I have a rigid heddle (though it gets loaned to wannabe weavers quite often), a 4-shaft jack, and a 16-shaft monster, and I love all of them in different ways because they allow me to do different things. And I don't apologize for the computerization, and one day I might need a fly shuttle. I have played with the idea of investing in a 24- or 32- but that's a very long term plan, and I don't need it just yet. Or never. Or, if electricity gets much too expensive, as fellow Nelson weaver Sue Bateup said, we might have to go back to fool looms, in which case I'll have to find a 8-shaft quickly. Sometimes I'm more innovative on the 4-shaft because of the restrictions. And I think it's nice that we all have different ways of making differently beautiful cloths. Because as much as I love weaving, I don't think I can cope with a back-strap, for e.g.

As for cake mixes... I just can't get cakes nice from scratch. I found out that New Zealand butter has a higher fat content, if that's possible, so using American and English recipes with NZ butter inevitably comes out greasy and unattractive. So when I remember to reduce butter, I do OK, but I've had some "why don't you just inject butter into my veins" stuff out of my oven.

Connie Rose said...

I loved your last comment, Meg, about injecting butter directly into veins!

DEEP END OF THE LOOM said...

I think that I'm an old soul, I do a lot of things from scratch and yes we still use that term. I understand that technology is a must, but I also think it's a dumbing down of people's minds. My hubby and I have always thought that the previous generations were so much more resourceful inventive, creative and innovative. They didn't have computers or tv to keep their minds occupied so they used their minds and brains. Just think, if all the computers, pda's and cell phones would disappear from the face of the earth, I think there would be mass chaos and people couldn't deal with it. I often wonder what would happen if we had another great depression in this country? Could we survive it? Then the old ways and going from scratch would be priceless.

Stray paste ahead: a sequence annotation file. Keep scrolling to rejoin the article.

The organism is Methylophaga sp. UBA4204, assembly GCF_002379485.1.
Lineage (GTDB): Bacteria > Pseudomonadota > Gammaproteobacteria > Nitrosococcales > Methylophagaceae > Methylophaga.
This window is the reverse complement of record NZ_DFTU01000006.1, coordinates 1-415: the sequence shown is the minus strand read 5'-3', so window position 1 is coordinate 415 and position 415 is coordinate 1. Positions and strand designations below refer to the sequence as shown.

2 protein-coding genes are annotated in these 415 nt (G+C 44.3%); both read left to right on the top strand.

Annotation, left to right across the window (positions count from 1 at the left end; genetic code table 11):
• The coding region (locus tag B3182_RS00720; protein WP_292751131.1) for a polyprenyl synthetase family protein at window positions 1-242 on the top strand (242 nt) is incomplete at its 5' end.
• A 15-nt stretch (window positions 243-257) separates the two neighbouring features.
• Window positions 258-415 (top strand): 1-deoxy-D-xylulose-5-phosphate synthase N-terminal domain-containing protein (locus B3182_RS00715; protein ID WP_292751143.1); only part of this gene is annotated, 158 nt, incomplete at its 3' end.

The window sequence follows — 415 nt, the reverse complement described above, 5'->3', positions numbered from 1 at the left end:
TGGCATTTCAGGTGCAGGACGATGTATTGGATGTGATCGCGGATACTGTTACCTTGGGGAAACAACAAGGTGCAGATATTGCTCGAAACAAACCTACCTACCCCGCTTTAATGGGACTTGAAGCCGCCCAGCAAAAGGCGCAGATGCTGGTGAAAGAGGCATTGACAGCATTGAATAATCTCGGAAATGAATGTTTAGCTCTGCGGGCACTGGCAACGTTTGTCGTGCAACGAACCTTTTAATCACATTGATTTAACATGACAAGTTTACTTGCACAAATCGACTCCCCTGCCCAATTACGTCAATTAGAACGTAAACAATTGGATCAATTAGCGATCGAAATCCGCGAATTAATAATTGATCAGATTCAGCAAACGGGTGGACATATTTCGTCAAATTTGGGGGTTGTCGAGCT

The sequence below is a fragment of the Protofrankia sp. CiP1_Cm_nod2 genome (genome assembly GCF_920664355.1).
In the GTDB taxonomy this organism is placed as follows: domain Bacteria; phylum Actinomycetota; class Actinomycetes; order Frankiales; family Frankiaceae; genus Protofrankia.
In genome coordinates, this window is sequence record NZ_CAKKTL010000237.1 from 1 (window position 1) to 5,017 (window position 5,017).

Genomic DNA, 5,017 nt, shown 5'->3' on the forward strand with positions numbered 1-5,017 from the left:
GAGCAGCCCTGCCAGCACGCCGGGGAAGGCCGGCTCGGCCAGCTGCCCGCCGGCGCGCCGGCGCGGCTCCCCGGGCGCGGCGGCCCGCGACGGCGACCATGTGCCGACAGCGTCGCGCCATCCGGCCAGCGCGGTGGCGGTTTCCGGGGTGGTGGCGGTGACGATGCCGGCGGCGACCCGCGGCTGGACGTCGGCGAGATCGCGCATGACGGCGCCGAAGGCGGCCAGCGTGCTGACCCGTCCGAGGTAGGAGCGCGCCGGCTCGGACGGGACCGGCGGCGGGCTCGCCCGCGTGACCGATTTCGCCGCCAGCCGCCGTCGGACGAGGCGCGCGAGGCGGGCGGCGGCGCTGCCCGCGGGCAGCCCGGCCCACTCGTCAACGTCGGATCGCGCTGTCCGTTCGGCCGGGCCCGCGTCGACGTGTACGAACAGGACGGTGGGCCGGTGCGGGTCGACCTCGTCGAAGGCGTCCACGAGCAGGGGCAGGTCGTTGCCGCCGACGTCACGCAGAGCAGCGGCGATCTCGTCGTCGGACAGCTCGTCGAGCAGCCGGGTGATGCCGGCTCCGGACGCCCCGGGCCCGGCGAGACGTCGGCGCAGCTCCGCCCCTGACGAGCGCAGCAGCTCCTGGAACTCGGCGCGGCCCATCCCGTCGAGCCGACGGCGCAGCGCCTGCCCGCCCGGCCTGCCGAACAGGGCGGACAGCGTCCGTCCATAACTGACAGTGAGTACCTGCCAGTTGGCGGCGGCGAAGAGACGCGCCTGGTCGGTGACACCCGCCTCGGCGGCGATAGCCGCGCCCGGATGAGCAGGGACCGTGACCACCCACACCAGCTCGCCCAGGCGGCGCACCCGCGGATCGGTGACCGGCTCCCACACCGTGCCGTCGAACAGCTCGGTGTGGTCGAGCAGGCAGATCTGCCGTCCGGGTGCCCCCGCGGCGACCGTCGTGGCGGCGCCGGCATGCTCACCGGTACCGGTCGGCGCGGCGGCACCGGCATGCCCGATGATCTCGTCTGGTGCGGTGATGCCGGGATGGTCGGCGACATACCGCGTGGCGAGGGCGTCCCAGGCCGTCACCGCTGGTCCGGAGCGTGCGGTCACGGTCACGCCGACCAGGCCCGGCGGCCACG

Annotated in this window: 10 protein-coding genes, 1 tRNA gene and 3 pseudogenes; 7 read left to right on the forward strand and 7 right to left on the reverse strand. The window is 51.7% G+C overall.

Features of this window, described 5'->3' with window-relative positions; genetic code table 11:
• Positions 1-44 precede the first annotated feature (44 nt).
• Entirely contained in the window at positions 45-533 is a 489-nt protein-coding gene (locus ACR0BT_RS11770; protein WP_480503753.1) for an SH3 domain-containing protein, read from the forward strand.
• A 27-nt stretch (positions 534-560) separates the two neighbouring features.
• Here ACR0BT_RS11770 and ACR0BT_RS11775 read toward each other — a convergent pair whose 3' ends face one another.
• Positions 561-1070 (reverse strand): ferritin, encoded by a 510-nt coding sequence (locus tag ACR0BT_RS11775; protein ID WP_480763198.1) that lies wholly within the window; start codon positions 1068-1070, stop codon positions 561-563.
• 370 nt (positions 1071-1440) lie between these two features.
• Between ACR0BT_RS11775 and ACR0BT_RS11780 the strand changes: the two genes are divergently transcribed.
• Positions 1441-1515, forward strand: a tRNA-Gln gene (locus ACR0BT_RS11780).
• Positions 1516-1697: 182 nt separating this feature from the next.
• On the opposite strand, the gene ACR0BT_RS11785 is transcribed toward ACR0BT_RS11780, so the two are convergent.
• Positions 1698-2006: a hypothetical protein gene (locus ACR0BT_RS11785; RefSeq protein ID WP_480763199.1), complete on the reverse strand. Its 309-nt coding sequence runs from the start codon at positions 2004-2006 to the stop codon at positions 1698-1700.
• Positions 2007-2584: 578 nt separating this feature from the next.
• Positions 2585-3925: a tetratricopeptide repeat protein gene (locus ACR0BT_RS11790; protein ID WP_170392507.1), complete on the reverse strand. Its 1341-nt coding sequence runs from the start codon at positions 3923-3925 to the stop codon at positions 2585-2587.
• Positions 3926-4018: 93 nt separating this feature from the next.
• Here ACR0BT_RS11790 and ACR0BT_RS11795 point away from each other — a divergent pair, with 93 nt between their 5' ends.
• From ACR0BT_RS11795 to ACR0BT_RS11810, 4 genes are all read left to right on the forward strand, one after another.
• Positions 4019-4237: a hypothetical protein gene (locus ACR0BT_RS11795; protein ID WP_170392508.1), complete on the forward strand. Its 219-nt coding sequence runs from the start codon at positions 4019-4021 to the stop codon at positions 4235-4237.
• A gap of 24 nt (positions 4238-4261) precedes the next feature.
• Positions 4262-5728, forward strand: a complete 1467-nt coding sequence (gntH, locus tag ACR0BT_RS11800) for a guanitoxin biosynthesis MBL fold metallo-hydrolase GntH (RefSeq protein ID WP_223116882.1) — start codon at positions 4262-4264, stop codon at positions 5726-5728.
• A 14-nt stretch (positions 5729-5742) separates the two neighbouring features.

Connie Rose said...

I think we may be headed toward that depression, so we'll see how all the newbies cope with life without their toys. I know us old school folks will thrive!

Peg in South Carolina said...

I've always believed that it is the challenge of limitations that allows art to be created. Limitations can come in many forms: number of shafts, tools available, focusing on a particular aspect of weaving such as a particular structure, color, kind of yarn, weight of yarn etc. Not limiting oneself is one or more ways results in scattered explorations with no mastery of anything. And creativity requires at least some degree of mastery.

Connie Rose said...

Thanks Peg, I loved your comments. Especially as the world spins faster and there are more and more options in places where we don't want or even need more alternatives, focusing is a healthy thing to do. Besides, I already know that there are several lifetimes of weaving experience and knowledge out there to be gained, and I only have this life with about 30 or so more years.

Bonnie said...

I am totally in, but am currently in the middle of a big downsize move. I believe this is my second lifetime as a weaver, so I know just how few of us there are. It is great knowing you are out there.Weave On!

nancy john said...

I love innovative and inventive frills